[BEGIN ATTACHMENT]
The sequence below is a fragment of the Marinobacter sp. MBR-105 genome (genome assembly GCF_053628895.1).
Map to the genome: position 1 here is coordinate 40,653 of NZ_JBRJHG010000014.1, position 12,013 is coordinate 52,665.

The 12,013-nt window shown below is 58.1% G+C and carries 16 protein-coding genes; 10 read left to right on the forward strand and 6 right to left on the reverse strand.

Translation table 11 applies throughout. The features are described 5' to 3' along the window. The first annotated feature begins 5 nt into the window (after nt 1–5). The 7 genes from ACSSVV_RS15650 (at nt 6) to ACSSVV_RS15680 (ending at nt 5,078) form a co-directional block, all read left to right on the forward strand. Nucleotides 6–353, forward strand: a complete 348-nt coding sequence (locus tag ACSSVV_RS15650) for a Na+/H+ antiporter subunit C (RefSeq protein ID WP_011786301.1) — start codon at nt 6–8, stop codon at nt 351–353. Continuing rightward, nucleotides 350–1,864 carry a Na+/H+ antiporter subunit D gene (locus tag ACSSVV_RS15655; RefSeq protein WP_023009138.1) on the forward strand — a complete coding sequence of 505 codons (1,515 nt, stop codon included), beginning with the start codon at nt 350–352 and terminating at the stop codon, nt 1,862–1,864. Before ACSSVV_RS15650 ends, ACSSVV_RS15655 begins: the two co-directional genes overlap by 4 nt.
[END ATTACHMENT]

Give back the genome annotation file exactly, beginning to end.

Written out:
The sequence below is a fragment of the Marinobacter sp. MBR-105 genome (genome assembly GCF_053628895.1).
Map to the genome: position 1 here is coordinate 40,653 of NZ_JBRJHG010000014.1, position 12,013 is coordinate 52,665.

The 12,013-nt window shown below is 58.1% G+C and carries 16 protein-coding genes; 10 read left to right on the forward strand and 6 right to left on the reverse strand.

Translation table 11 applies throughout. The features are described 5' to 3' along the window. The first annotated feature begins 5 nt into the window (after nt 1–5). The 7 genes from ACSSVV_RS15650 (at nt 6) to ACSSVV_RS15680 (ending at nt 5,078) form a co-directional block, all read left to right on the forward strand. Nucleotides 6–353, forward strand: a complete 348-nt coding sequence (locus tag ACSSVV_RS15650) for a Na+/H+ antiporter subunit C (RefSeq protein ID WP_011786301.1) — start codon at nt 6–8, stop codon at nt 351–353. Continuing rightward, nucleotides 350–1,864 carry a Na+/H+ antiporter subunit D gene (locus tag ACSSVV_RS15655; RefSeq protein WP_023009138.1) on the forward strand — a complete coding sequence of 505 codons (1,515 nt, stop codon included), beginning with the start codon at nt 350–352 and terminating at the stop codon, nt 1,862–1,864. Before ACSSVV_RS15650 ends, ACSSVV_RS15655 begins: the two co-directional genes overlap by 4 nt.